Dan Reed’s two-part, four-hour documentary Leaving Neverland, in which former protégés of Michael Jackson describe years of molestation, scars the mind with words. The result is no mere account of a celebrity scandal, nor is it content to be a portrait of a disturbed musical genius who survived his own abusive childhood (at the hands of his father and manager, Joe Jackson). It’s a radically empathetic film about the resonating impact of sexual abuse, as well as the personal and social forces that conspire to keep people from talking about it in public.
Leaving Neverland arrives on HBO two years after the first wave of #MeToo allegations, which exposed an array of outrages and crimes by men (and a handful of women) in power. The documentary, which airs on Sunday and Monday night, feels like a conversation-realigning milestone. It will draw viewers by listing the alleged misdeeds of a pop icon — one who was arguably bigger than the rest, even Bill Cosby — and perhaps inspire many of them to view him through a darker lens, but it is ultimately not about Jackson. It’s about two sexual-abuse survivors telling their stories with unprecedented frankness, illuminating not just the sickness of a legend, but the pervasiveness of a crime that exists at every level of society, and that hides behind abuser-friendly notions of despoilment and shame.
We never see the acts that James Safechuck and Wade Robson say they endured as minors while visiting Jackson’s Neverland Ranch and Century City apartment, but these are described in such detail that viewers may be seized by a new impulse: to look away from what they’re hearing. Mutual masturbation; oral sex; penetration; regular exposure to orgies and porn; emotional abuse characterized as special attention: Jackson is accused of all this and more. Safechuck and Robson were children when Jackson “discovered” them — Robson in Brisbane, Australia, where the boy had been performing with a kids’ dance troupe; Safechuck in Los Angeles, on the set of a beloved Pepsi ad about a small boy exploring Jackson’s backstage dressing room and doting on his gloves and hat. Safechuck was 9. Robson was 7. As these now-adult men speak of what they saw and did in in the late 1980s and early ’90s — the era when they say Jackson groomed them — they talk slowly and softly, doubling back to add details or amend descriptions. Years ago, Robson testified in court and Safechuck publicly supported the singer, both countering other protégés who’d accused Jackson of crimes. They know full well that a lot of people watching Leaving Neverland will reflexively disbelieve them because their new testimony contradicts what came before (and because they each unsuccessfully sued Jackson’s estate in the years after his death). They know that people who have never experienced abuse won’t understand how kids can love their tormentors and wish to protect them.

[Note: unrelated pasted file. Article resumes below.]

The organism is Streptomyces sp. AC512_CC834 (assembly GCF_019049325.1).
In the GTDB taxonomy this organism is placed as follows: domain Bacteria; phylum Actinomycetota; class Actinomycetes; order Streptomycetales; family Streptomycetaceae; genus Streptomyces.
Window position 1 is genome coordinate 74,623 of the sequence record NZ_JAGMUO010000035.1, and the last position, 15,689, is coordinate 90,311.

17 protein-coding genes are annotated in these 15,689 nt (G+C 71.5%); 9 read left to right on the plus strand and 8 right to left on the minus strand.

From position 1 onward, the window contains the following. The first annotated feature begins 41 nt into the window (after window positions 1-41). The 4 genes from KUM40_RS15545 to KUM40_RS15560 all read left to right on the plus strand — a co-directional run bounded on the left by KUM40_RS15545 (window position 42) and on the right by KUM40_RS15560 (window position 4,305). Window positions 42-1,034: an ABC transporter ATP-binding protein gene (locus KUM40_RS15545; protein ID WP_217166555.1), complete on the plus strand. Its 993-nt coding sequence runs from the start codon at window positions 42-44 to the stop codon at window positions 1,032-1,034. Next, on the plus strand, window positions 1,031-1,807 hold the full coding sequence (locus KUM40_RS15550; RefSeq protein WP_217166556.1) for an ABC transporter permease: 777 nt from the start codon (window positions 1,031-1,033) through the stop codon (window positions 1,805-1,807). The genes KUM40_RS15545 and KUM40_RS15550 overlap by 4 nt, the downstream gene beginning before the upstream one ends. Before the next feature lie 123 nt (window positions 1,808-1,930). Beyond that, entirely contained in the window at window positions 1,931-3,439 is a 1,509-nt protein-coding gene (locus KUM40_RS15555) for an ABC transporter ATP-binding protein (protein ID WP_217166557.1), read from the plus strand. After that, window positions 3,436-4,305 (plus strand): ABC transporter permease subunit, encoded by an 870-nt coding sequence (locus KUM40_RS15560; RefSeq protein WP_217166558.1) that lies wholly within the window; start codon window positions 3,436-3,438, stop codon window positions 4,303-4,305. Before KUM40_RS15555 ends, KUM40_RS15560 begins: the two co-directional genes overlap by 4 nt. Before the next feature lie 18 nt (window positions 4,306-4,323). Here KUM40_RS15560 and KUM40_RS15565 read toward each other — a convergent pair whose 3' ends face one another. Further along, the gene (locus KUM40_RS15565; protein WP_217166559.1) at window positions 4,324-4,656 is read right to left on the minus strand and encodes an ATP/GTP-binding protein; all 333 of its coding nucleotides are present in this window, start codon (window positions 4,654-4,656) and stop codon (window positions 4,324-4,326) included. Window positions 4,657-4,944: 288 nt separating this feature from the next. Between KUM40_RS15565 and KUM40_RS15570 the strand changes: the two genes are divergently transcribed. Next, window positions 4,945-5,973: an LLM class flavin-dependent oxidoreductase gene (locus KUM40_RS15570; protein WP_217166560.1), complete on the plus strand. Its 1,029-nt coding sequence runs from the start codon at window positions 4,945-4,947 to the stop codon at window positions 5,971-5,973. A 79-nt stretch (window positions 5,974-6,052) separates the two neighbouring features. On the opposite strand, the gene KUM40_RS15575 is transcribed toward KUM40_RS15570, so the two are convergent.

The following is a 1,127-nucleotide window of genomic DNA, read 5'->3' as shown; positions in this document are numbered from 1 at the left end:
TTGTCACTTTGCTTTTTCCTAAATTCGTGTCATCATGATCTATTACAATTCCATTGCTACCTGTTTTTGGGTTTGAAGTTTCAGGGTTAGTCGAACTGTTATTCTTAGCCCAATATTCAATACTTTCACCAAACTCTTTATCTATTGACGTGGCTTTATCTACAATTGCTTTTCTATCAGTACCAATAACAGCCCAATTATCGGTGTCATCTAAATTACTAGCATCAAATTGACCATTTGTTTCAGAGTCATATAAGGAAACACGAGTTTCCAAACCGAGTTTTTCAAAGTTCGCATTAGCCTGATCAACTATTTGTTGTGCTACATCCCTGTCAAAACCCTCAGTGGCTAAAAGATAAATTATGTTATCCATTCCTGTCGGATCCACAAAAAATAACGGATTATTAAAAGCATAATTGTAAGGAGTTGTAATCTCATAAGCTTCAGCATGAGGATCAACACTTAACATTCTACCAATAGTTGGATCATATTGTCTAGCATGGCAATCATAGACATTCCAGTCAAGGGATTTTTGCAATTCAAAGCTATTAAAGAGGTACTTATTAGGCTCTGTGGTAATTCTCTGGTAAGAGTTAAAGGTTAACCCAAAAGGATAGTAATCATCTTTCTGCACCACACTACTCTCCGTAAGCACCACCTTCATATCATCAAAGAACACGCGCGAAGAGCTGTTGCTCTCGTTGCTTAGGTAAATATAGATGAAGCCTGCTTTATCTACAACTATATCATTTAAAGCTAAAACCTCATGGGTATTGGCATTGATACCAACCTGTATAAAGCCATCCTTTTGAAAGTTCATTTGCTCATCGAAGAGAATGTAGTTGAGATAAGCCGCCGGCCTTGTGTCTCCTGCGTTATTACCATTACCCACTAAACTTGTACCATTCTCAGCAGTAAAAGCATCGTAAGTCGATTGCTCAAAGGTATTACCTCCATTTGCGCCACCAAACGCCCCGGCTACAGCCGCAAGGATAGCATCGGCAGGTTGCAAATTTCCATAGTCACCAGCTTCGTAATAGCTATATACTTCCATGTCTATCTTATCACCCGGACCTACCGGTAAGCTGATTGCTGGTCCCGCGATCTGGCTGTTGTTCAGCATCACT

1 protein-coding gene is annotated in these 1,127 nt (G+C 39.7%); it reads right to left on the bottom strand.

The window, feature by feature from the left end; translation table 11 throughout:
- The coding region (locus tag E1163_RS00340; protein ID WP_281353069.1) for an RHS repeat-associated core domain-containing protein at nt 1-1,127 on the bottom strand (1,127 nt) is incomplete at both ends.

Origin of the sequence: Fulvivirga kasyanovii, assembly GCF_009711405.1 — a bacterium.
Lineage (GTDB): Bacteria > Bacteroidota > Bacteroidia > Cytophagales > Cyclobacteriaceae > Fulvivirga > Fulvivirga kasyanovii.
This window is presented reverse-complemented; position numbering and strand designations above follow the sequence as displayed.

Still, they speak. And they tell their stories so meticulously — Reed backing them up with photos, notes, faxes, video, and audio, all confirming the intent of Jackson’s attentions — that only the most cultish Jackson loyalist could come away thinking there’s no fire in all that smoke. Safechuck says he and Jackson called each other “apple head,” and we hear Jackson calling him that on an answering-machine message. Robson — an Australian-born choreographer whose mom moved the family to L.A. so her boy could study with Jackson and appear in his music videos — says the pop star nicknamed him “little one.” We see a handwritten note from Jackson to Safechuck’s mother instructing her to “tell little one to read my messages every night before sleeping.” Then Safechuck tells us Jackson composed him a song with that title, and sings it to us in a warm, reassuring, distinctively breathy voice — Jackson’s voice: “Has anyone seen my little one? / My little one is here.”
How many little ones were there? Jackson’s estate, which is suing HBO for $100 million for co-producing this documentary, insists there were none. But Robson and Safechuck describe regular parties at Jackson’s Century City apartment involving groups of boys, some old enough to drive, others too young for roller coasters. They say Jackson gave them alcohol and drugs and porn, then invited select minors into his bedroom or bathroom. A 2004 Vanity Fair piece by Maureen Orth included an anecdote about 13-year-old cancer patient Gavin Arvizo, who said Jackson gave him wine hidden in Coke cans during a flight from Florida, in plain view of the boy’s mother. In 2003, Jackson was indicted for intoxicating and molesting Arvizo, as well as conspiring to commit child abduction and kidnapping and threatening the boy’s family. He was ultimately found not guilty of all charges, thanks to a lack of physical evidence and testimony by other boys in his orbit, including Robson and Home Alone star Macaulay Culkin. The first molestation scandal happened in 1993, a decade after the release of Jackson’s Thriller, still the top-selling album of all time. The father of another of the singer’s companions, Jordan “Jordy” Chandler, threatened to go public with allegations that Jackson was molesting his son. Jackson settled with the family for $23 million the day before Jackson was to be deposed in a criminal investigation. It was said that Jackson’s camp cut a check after Jordy made a drawing identifying distinctive marks on the singer’s genitals.